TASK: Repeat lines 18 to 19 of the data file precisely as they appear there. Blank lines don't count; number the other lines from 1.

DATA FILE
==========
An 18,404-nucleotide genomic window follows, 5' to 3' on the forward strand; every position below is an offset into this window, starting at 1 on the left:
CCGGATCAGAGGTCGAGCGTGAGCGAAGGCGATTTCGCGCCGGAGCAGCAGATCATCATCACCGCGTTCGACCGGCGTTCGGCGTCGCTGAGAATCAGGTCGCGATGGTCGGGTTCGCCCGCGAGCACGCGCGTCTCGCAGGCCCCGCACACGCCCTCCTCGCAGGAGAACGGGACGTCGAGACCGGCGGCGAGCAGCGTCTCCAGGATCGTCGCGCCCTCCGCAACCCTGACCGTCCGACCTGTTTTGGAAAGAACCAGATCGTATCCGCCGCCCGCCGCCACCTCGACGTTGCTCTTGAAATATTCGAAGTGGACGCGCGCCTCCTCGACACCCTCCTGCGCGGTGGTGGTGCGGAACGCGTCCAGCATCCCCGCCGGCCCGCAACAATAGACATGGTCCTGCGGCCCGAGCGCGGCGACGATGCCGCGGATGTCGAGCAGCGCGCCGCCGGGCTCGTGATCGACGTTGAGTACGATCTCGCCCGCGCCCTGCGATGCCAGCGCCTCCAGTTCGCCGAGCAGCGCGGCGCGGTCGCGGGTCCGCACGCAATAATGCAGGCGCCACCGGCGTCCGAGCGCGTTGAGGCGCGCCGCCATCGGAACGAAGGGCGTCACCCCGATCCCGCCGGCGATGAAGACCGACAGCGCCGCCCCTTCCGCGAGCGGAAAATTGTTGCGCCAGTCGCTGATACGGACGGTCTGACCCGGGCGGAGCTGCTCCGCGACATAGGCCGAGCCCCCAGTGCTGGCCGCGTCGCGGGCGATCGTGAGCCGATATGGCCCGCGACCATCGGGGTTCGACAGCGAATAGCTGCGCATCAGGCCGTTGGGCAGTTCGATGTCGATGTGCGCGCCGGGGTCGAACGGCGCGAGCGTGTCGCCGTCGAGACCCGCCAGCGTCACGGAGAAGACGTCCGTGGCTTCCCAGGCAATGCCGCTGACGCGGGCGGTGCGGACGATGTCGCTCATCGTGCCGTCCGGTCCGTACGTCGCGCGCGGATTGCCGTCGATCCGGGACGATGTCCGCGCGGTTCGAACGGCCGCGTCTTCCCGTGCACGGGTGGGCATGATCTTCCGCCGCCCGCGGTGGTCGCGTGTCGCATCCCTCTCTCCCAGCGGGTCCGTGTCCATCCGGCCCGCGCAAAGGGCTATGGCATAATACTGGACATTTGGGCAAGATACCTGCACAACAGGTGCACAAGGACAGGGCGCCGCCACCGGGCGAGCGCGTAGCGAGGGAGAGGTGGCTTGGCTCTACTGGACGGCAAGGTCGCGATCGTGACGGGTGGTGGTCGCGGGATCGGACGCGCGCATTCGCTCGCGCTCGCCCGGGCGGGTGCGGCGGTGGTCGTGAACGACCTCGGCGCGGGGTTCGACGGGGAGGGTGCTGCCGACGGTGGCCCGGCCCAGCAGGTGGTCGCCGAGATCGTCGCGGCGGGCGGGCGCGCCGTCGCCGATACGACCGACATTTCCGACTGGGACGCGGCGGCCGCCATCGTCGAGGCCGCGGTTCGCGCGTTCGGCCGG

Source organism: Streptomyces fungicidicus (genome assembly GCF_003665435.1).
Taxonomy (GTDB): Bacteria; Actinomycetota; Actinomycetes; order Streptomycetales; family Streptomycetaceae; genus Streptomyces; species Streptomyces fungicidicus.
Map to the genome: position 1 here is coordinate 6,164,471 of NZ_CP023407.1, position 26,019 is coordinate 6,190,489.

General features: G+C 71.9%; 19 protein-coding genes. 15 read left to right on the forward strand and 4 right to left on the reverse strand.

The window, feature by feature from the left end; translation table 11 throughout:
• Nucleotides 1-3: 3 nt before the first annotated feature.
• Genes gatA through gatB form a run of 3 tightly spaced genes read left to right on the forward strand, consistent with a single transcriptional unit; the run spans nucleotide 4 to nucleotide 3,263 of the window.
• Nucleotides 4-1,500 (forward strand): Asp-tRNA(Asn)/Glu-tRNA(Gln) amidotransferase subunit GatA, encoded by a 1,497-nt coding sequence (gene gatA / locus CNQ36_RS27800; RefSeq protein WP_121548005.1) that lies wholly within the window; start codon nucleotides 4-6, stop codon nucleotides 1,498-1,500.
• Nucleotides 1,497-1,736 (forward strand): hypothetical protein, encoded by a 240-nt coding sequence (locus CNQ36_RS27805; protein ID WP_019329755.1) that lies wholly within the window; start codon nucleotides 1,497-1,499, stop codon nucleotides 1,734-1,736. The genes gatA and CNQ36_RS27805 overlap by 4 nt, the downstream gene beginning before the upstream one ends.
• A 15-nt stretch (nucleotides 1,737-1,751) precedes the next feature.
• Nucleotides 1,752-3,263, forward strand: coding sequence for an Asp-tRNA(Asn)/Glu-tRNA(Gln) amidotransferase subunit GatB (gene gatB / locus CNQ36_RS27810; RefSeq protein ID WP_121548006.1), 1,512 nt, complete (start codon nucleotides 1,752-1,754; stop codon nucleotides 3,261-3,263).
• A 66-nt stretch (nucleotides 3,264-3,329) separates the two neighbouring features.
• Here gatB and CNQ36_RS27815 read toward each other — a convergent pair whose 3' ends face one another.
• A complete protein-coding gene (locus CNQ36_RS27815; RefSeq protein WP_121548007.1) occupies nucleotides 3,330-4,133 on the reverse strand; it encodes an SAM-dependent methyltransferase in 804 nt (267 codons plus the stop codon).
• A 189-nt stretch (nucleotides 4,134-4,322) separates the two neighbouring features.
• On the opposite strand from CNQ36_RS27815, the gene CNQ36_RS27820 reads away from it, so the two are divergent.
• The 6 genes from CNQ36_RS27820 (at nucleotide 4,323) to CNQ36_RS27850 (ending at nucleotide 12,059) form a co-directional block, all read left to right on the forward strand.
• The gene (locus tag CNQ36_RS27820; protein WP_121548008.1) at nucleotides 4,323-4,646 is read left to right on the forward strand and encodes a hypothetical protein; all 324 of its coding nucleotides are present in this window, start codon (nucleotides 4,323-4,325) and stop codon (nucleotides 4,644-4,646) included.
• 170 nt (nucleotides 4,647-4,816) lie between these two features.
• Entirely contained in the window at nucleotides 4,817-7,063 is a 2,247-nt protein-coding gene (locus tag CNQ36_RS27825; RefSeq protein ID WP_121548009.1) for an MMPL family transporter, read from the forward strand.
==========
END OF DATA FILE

• On the opposite strand from CNQ36_RS27815, the gene CNQ36_RS27820 reads away from it, so the two are divergent.
• The 6 genes from CNQ36_RS27820 (at nucleotide 4,323) to CNQ36_RS27850 (ending at nucleotide 12,059) form a co-directional block, all read left to right on the forward strand.